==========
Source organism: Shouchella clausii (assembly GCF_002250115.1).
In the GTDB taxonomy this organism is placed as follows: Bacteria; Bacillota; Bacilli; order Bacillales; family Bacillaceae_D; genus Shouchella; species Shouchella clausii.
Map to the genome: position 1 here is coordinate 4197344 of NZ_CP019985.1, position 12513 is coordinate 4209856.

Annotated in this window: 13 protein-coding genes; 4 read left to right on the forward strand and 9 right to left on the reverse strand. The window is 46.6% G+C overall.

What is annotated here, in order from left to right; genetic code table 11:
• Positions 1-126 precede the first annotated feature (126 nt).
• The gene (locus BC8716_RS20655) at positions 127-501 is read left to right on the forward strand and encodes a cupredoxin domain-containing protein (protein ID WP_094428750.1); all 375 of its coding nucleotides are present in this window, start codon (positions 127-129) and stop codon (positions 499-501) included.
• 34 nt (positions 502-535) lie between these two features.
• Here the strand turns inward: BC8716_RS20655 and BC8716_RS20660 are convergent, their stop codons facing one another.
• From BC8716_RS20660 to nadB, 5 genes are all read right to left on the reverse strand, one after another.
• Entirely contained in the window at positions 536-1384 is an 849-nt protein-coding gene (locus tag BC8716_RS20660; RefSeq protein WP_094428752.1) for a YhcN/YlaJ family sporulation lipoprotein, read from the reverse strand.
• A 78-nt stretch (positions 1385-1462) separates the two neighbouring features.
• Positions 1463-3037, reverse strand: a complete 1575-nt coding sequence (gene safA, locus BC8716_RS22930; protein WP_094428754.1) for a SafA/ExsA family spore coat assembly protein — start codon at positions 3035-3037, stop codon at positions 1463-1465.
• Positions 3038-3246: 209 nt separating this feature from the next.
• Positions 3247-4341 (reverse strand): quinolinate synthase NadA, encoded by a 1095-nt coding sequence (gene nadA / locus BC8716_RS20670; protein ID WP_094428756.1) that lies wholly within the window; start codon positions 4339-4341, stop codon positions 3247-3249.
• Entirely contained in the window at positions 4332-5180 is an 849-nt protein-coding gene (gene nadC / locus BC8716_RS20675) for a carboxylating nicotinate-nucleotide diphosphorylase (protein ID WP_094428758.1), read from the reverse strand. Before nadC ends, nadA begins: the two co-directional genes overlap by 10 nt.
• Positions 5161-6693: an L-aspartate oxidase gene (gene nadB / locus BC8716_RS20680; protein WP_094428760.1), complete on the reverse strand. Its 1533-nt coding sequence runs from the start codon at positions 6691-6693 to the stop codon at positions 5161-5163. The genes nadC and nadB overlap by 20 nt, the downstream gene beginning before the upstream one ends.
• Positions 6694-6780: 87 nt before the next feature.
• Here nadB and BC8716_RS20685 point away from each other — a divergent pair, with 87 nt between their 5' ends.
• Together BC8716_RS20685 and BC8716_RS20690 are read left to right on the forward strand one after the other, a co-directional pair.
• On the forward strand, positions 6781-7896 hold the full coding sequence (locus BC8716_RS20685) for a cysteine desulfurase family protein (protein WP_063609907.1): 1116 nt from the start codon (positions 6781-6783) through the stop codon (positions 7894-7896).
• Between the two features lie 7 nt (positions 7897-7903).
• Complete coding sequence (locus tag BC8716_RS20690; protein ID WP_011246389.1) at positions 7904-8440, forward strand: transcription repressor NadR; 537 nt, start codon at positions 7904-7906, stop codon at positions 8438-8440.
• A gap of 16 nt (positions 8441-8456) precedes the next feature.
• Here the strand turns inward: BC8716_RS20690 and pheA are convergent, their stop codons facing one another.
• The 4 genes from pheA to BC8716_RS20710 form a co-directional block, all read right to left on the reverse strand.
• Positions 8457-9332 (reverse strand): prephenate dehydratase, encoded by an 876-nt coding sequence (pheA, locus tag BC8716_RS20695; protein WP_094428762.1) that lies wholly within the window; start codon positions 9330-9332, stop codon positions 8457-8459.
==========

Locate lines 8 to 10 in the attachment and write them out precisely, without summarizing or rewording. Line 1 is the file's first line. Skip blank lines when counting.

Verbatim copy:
• 34 nt (positions 502-535) lie between these two features.
• Here the strand turns inward: BC8716_RS20655 and BC8716_RS20660 are convergent, their stop codons facing one another.
• From BC8716_RS20660 to nadB, 5 genes are all read right to left on the reverse strand, one after another.